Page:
ROUTES

To help you plan your trip and enjoy every minute, we are happy to give some advice. The hardest decision might seem: ‘Where shall we go?’ But don’t worry - the journey itself will be quite a reward and you will find your way! A general rule should be: The shorter the trip, the closer your destination should be. Travelling shorter distances does not only reduce your ecological impact but also gives you more time to relax and explore. As you might expect, we love travelling the country and you can find some of our favorite itineraries below. Depending on the length and nature of your trip, this can give you an idea of how many miles to cover while taking in the scenery, getting a taste of the area and finding a lovely camping spot.

PlanninGTips

You might be the born explorers, get your keys, choose the direction at a whim and see what the roads hold. Go for it! The only questions you should consider before you hit the road are: ‘Where to drive?’, ‘Where to pitch?’ and ‘What to bring?’ and we have some answers ready for you: 

Where to go:

You are going to enjoy roaming around in your Landy, but yet the choice of your destination should be depending on how much time you have in total. The shorter the trip, the less driving should be involved. A 6 hour round trip to the Peak District is only really worth it, when you are planning on camping at least three nights in the same place, spending your days immersing in long hikes and taking in the moors, dales, rivers and caves. If you are planning a road trip instead, checking out sights on the way and spending each night on a different delightful speck of land, make sure you don’t plan on spending more than an hour or two driving each day. 

If you have a choice – take the slow roads and enjoy the views. The high seating position in the Defender allows you to peek over any hedges and barriers, taking in the rolling hills other drivers down below don’t even know existed.

 

usefulLinksforyour Adventure

This country is covered with so many woodlands, Nature Reserves, historic sights, coastal walks and mountains to climb, while lush campsites to pitch-up on are around every corner. Those travelling with children or having a very limited amount of time might want to do some planning ahead, knowing what’s coming on the way and getting excited about booking pitches. Here are some links that can help make the most of your trip while ensuring your stress levels are plummeting right from the beginning!

The Camping and Caravaning Club: The UK’s (and most possibly the world’s) oldest and largest Club for all forms of camping. Find a comprehensive directory and map of all the campsites in the UK with lots of useful filters and tons of inspiration and news around anything camping. A membership could be worth it for access to hundreds of their ‘certificated’ campsites – small, secluded private campsites with only 5-10 pitches, usually in rural areas and many located in National Parks or along the coast.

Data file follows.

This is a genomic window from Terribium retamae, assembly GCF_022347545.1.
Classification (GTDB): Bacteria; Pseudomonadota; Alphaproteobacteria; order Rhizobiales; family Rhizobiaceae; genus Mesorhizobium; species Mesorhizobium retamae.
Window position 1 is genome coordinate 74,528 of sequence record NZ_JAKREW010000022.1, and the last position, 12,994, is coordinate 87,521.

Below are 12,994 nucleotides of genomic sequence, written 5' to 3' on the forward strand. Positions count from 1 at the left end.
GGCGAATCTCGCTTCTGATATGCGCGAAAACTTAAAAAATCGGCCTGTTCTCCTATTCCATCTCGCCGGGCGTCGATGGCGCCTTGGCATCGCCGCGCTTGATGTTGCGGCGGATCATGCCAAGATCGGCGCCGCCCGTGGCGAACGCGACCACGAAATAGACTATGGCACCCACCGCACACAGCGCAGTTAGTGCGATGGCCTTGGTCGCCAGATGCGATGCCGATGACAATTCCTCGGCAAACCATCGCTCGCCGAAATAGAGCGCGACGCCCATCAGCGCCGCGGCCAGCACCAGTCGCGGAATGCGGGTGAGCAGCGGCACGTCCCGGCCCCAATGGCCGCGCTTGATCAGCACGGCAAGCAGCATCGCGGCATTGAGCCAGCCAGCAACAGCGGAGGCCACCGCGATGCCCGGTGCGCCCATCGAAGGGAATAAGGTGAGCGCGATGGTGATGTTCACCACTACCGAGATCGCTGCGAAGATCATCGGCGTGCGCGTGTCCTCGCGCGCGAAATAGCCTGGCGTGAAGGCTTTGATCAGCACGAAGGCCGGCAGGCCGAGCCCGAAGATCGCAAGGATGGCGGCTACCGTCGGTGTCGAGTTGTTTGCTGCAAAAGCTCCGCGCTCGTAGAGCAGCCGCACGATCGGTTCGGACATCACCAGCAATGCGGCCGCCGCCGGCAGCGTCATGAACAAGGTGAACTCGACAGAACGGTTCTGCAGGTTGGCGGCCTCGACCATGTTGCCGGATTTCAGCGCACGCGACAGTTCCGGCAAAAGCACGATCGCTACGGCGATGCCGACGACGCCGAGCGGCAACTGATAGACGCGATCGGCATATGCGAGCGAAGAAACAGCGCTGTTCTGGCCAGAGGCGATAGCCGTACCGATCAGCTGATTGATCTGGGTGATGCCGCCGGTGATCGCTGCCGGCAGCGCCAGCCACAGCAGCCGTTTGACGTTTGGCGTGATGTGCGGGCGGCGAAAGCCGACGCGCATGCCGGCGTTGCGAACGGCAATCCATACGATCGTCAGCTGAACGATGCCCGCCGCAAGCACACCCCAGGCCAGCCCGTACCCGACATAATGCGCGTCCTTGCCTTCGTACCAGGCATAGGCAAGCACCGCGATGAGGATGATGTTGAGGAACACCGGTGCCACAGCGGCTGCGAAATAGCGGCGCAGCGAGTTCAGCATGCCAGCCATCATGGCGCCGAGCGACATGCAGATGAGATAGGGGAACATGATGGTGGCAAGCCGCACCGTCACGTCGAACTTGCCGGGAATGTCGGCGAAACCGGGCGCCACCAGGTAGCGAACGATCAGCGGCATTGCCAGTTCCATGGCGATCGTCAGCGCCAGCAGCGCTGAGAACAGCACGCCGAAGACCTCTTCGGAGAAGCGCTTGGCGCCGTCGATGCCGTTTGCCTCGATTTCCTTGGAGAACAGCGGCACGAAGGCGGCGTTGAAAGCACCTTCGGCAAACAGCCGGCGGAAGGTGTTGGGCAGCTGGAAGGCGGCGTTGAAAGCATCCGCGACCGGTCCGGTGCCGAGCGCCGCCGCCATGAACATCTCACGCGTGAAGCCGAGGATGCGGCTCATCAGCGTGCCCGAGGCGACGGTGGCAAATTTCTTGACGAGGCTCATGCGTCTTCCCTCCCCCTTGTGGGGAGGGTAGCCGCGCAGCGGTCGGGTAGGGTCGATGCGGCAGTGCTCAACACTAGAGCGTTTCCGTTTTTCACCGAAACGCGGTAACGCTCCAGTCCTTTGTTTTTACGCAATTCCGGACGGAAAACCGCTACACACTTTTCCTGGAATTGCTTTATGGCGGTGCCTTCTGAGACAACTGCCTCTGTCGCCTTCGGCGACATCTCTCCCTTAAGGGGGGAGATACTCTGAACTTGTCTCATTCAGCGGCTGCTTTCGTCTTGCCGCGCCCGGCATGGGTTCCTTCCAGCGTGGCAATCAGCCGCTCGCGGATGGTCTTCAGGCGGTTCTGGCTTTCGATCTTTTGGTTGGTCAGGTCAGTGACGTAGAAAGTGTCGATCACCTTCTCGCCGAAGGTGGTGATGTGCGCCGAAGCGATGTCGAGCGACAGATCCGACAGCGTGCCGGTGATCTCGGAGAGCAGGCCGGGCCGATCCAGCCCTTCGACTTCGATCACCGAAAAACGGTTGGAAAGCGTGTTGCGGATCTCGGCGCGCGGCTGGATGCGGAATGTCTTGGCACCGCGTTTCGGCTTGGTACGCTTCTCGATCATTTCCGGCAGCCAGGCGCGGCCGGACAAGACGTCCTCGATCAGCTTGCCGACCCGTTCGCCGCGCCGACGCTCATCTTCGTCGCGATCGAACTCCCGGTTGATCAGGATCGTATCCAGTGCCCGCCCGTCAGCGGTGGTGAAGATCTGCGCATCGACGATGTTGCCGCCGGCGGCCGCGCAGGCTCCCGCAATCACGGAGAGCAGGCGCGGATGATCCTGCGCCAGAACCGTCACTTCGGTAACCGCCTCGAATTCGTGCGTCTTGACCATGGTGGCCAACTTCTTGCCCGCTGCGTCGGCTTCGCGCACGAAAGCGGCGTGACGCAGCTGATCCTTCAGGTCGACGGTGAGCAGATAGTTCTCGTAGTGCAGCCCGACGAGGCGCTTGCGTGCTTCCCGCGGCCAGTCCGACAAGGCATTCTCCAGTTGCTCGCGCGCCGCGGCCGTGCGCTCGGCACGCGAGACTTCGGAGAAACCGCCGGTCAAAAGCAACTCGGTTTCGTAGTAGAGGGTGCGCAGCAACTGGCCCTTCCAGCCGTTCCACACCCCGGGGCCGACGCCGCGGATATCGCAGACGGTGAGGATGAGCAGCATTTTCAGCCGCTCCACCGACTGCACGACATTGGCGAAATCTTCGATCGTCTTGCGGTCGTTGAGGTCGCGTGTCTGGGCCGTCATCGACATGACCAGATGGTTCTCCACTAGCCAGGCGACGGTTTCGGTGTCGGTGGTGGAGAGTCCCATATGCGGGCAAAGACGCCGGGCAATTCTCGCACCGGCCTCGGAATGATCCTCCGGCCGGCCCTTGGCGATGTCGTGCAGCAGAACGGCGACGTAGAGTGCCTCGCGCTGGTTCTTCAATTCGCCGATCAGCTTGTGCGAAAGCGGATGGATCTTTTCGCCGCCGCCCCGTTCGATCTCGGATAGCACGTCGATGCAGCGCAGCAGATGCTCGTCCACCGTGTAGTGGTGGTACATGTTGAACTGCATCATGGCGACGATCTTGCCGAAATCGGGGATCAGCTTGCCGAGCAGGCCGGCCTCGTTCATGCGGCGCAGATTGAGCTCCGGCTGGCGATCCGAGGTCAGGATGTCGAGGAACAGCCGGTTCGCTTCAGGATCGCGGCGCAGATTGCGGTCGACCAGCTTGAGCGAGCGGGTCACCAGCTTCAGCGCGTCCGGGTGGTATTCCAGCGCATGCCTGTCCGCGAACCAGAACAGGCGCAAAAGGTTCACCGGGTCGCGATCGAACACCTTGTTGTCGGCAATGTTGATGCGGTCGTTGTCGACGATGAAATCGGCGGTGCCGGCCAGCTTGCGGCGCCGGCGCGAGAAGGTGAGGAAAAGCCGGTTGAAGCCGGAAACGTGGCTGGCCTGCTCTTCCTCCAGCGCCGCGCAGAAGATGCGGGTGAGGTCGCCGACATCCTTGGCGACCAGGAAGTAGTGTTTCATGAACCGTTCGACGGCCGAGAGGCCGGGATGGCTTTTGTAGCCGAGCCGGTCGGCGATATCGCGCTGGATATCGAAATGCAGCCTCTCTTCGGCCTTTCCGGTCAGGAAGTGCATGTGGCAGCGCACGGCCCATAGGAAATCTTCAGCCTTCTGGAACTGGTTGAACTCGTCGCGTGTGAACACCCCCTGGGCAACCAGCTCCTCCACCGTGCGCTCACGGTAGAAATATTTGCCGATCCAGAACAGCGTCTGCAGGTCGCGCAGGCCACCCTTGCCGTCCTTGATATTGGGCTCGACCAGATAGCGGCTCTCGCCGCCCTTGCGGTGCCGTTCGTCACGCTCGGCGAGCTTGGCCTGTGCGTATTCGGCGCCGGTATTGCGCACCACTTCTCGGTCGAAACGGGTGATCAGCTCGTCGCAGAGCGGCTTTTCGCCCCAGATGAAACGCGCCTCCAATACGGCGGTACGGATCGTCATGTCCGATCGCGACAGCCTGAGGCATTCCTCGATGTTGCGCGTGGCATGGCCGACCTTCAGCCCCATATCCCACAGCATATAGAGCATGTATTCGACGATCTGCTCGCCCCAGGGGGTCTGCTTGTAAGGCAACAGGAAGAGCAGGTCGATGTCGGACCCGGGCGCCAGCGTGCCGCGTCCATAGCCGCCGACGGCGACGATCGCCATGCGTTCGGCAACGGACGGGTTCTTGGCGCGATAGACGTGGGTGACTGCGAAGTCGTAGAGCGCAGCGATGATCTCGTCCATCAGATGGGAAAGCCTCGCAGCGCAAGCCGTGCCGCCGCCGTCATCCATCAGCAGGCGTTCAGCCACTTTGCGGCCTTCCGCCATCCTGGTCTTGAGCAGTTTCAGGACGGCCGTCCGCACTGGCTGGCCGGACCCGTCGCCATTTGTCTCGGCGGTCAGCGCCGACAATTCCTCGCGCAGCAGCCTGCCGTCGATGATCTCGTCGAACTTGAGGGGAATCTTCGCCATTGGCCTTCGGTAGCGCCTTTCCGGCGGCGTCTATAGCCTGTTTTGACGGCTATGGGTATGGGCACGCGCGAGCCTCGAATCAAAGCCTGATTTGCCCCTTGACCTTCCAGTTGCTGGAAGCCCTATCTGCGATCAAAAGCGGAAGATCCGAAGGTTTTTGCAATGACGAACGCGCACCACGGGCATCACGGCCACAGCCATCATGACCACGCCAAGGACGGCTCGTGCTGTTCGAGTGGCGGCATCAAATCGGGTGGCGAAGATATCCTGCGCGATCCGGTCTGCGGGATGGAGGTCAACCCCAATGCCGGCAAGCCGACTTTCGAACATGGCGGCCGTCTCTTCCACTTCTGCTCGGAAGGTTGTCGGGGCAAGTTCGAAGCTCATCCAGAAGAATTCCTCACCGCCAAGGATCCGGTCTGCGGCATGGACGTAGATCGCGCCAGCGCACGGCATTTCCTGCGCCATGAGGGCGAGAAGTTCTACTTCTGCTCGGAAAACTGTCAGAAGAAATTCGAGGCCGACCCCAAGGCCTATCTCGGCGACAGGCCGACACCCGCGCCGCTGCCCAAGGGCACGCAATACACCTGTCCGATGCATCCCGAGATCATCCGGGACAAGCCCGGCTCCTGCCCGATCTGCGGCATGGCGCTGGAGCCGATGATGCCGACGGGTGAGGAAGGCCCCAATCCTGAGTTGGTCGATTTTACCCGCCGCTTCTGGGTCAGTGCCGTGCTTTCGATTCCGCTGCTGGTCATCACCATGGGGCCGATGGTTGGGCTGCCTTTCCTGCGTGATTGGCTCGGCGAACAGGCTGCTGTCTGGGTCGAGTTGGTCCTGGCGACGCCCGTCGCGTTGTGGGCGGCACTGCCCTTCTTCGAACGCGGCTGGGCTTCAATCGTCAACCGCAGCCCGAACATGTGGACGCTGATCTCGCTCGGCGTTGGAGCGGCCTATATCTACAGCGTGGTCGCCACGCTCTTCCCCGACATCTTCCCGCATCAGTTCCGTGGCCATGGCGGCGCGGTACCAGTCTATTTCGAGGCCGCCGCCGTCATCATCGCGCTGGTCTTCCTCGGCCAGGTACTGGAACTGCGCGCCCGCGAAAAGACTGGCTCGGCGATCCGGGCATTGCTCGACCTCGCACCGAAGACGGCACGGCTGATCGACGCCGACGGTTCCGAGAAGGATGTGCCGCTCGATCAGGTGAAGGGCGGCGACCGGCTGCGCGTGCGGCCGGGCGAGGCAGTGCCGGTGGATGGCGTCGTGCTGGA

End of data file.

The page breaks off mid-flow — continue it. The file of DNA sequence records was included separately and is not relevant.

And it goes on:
Nearly Wild Camping (or free alternatives CampSpace and HomeCamper): For those looking for a wilder, secluded or quieter camping experience, these growing network of privately owned locations to camp on is a good place to start. Members have access to an online directory of the locations and with comprehensive details of the facilities available. Their locations in England and Wales are still quite limited right now – but some of them are stunning.

 

Pitch Up, Cool Camping or Campsites UK are further directories with useful maps, campsite filters and online booking options.

 

Komoot: There are many good hiking apps out there, but we discovered this one getting lost in the rugged landscape of the Picos de Europa in Northern Spain and it works just as well on our English home turf. After a free trial it costs a couple of pounds, but whether you are hiking, cycling or running, it suggests routes or, based on your start and end point, will guide you along a customised route, with all the sights on the way and a smart topographical breakdown of surfaces, way-type and elevation analysis. Thus, it’s ensured you are always staying in suitable terrain, are safely guided and aware of what lies ahead. 

 

National Trust: We cannot recommend a membership with the National Trust enough, as wherever we go it enables us to experience truly unique natural and historic places – finding beauty, space and air to breathe. It’s Europe’s largest conservation charity taking care of hundreds of miles of accessible coastline, hundreds of thousands of acres of countryside and hundreds of historic houses, parks, gardens and archeological sites. 

 

English Heritage: England’s second big trust managing hundreds of historic buildings, monuments and sites - from world-famous prehistoric excavations to Roman forts and Cold War bunkers. Whether it’s Stonehenge, Hadrian’s Wall or Dover Castle – a stroll through one of their places brings the story of England to life.

 

Wildlife Trusts:  Looking after 2,300 nature reserves, covering 98,500 hectares, the Wildlife Trust is our got to to find Nature Reserves, woodlands and wildlife wherever we pitch-up. Use their map search to find hidden gems for long walks and spotting some unexpected wildlife.

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